Cold and Flu Season Can Be a Monster

Flu & Cold Season Can Be A Monster

Flu is prevalent in our community right now. Visit our Flu Resource Center to learn about flu prevention, signs and symptoms, and help us protect our patients, families and staff from RSV and the flu by following these visitation restrictions.

  • No visitors under the age of 12 are allowed in patient care areas.
  • Please do not visit patients if you are experiencing fever, vomiting, diarrhea or cold or flu-like symptoms.

WakeMed Blogs

Are Women Athletes More Likely to Tear their ACL?

April 01, 2015

It is true that we see an increasing number of knee injuries in female athletes, especially in those who participate in basketball, soccer and volleyball. The ACL is one of the four major ligaments of the knee and acts as a stabilizer between the thigh (femur) and the shin (tibia), restraining forward motion of the shin.

Females who perform jumping, cutting and pivoting sports are 3 to 8 times more likely to tear the ACL than their male counterparts. The majority of ACL injuries occur without contact or a direct blow. Athletes often report landing awkwardly and the sensation of the knee giving out with an associated “pop”. When there is significant knee pain and swelling after this type of sports injury, there is a 75% chance the ACL has been torn.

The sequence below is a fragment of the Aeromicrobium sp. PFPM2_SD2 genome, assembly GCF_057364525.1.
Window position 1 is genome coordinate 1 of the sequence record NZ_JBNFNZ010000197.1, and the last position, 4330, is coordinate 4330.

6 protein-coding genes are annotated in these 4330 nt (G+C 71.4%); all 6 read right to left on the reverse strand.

Females have multiple unique factors that increase their risk for ACL tears. Women have weaker hamstrings relative to their quadriceps muscles, which may affect the knee stability and the stress on the ACL. Other theories include differences in anatomy and hormones. Some studies have indicated that a female’s body mechanics move differently than males. For instance females jump and land with the hip and knee less flexed than males. Research has shown that specialized training programs in female athletes that focus on these factors will significantly reduce the risk of ACL tears. Conditioning and training are the keys to preventing ACL injuries. In general, all athletes should:

  • Always warm up correctly before playing sports or working out – especially stretching the hamstrings, quadriceps, calves and hip flexors.
  • Strengthen leg and core muscles with correct techniques.
  • Add speed and flexibility training to your program.
  • Learn proper landing, pivoting and jumping techniques.
  • Cross-train between sports and allow time for rest to avoid overuse injuries.
  • Contact an Orthopaedic Sports Medicine Doctor or Physical Therapist for further assistance.

Dr. Mark Wood is an orthopedist at Wake Orthopaedics who specializes in sports medicine.

Share